Home' Trinidad and Tobago Guardian : November 5th 2015 Contents A4
Guardian www.guardian.co.tt Thursday, November 5, 2015
National consultant for a regional climate
change resilience project, Una May Gordon,
said yesterday women needed to be treated
equally and given a more pro-active role when
it came to making decisions as they were
sometimes the bread winners and providers.
Gordon was speaking at a press conference
yesterday at the Caribbean Pacific Agri-Food
Forum at the Cave Hill Campus of the Uni-
versity of the West Indies, Barbados.
This event is supported by the Technical
Centre for Agricultural and Rural Co-operation
(CTA) and the European Union.
Gordon said women must take charge and
realise they were being affected as stakehold-
"They are the ones who are coming up with
amazing solutions to make sure their families
are being taken care of.
"The issue of women in agriculture is an
issue that the issue of adaption is what we
are concentrating about.
"Adaption takes place at the level of the
communities and affects the livelihood of the
communities. In the communities, the women
are head of the households and most likely
the more vulnerable of the lot," she added.
Gordon said women were the providers, the
nurturers "and they need to be treated as such.
"The treatment of women and the issue of
gender and gender justice is something that
must be taken into consideration. We cannot
be a sidebar and gender issuing.
"The gender must be treated as such. When
we craft solutions for adaptions it must take
into consideration that women are owners of
fishing boats," she said.
Gordon said in the fisheries sector in Belize
(where she has been residing) and in Jamaica
it was a fact was the women were more vul-
nerable because they were the boat owners
and the investors.
"They own the equipment, they own the
boats and the fishermen who go to sea... people
always believe they are the vulnerable ones."
"Bring them to the table to chart their own
solutions. Women must take part in that dis-
course and the research must form the solution.
The reality must inform the solution we craft,
" she added.
Gordon said the men were the loudest speak-
ers and they gave the information which
skewed the solution.
"Women are not considered equal partners
to chart the decision for themselves. The time
has come for women and not just rural women
to bring them to the table to chart their own
solutions on what will work.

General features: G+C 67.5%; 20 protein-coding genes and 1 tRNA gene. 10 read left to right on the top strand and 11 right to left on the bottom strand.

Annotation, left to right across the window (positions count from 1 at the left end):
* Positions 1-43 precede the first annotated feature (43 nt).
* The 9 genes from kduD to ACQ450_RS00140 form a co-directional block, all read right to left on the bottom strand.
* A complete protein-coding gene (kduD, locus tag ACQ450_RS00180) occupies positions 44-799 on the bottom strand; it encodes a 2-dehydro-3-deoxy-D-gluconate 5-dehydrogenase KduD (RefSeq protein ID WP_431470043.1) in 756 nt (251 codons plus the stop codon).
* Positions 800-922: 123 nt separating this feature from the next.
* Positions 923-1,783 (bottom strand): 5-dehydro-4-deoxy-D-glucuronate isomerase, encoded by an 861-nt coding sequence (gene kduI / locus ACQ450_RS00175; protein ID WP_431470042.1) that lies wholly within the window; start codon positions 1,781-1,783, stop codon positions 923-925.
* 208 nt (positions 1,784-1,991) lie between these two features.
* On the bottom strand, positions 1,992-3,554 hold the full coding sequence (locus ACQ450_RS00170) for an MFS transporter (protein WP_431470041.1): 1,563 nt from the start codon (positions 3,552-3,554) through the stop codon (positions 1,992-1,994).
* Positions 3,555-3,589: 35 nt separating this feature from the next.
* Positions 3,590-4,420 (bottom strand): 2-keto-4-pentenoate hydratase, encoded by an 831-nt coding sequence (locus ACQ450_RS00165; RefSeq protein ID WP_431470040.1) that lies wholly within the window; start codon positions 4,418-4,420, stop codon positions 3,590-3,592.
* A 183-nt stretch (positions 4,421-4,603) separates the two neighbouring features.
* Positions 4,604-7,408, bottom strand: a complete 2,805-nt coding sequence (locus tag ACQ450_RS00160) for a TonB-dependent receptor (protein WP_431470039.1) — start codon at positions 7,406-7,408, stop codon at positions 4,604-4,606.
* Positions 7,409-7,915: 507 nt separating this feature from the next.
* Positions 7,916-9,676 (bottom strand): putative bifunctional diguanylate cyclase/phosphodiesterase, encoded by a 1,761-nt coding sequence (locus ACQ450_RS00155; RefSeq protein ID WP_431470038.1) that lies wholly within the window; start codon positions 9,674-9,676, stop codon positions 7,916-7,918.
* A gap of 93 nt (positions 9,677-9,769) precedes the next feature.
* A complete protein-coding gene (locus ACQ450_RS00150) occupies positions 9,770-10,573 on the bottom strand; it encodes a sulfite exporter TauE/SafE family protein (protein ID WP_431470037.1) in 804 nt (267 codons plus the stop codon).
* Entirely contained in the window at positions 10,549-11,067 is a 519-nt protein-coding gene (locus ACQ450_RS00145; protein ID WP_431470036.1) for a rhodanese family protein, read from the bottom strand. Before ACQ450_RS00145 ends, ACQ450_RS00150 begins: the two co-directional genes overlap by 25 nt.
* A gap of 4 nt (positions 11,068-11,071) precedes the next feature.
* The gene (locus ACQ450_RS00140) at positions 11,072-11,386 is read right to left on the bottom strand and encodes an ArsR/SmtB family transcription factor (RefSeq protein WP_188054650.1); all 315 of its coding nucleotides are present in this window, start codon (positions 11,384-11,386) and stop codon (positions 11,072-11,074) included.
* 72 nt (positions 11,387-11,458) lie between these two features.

The risk for them is higher and the vulner-
ability for them is higher," she added.
be able to
there is a new initia-
tive where they can
if they are injured or
suffered loss of prop-
The recent initia-
tive, funded by the
World Bank, is called
the Caribbean Fish-
eries Risk Insurance
This can be an ease
for local fishermen as in the past they have suffered
losing equipment and even been victims of piracy
Programme manager of research and resource
assessment Elizabeth Mohammed said there was
a study and they were in the process of moving
forward with proposals for the fishermen.
Mohammed said that during her presentation,
titled Building Partnerships and Alliances to Scale
up Climate-smart and Adaptation Solutions in
the Caribbean, at yesterday's Caribbean Pacific
Agri-Food Forum which is supported by the
Technical Centre for Agricultural and Rural
Cooperation (CTA) and the European Union.
The forum is taking place at the Cave Hill
Campus of the University of the West Indies,
Mohammed said fishermen were at a high
risk for injury, loss of life and property, the impact
on livelihood but contributed to national food
security and impact of climate change.
She said the organisation identified fishing assets
which could be insured.
She said they were looking at up scaling an early
warning and emergency response system and infor-
mation on weather.
Mohammed said they were not sure how the
lionfish came to the reefs of Tobago.
She said the sargassum seaweed may be related
to climate change and could be used for various
Steve Maximay, of Science-based Initiatives in
Grenada, said some successful initiatives did not
"My definition of success is where the farmer
or producer is benefiting," he added.
Maximay said there was a lack of understanding
when it came to the needs of the farmers.
He said it was unfortunate that some of the
people who studied climate change picked and
chose which area of the environment they wanted
"A number of farmers appreciated the need for
adaption. The reality is approached in piecemeal
(nitpicking) and even successful initiatives don't
reach stakeholders," he added.
Ricardo Gowdie, production manager and co-
founder of Revofarm, said one in three Jamaicans
were farmers yet agriculture contributed only 6.5
per cent to the GDP.
"We can combine weather, market and field data
and provide farmers with action information, via
SMS and Web application," he said.
He said Jamaican farmers suffered a 28 per cent
loss due to climate change and farmers were taking
ten years to adopt to new climate practices and
Jamaica imported one billion worth of food.
Gowdie said their solution was to send daily
field-level forecasted weather updates, pest and
diseases, climate smart tips and other data.
---CAMILLE CLARKE in Barbados
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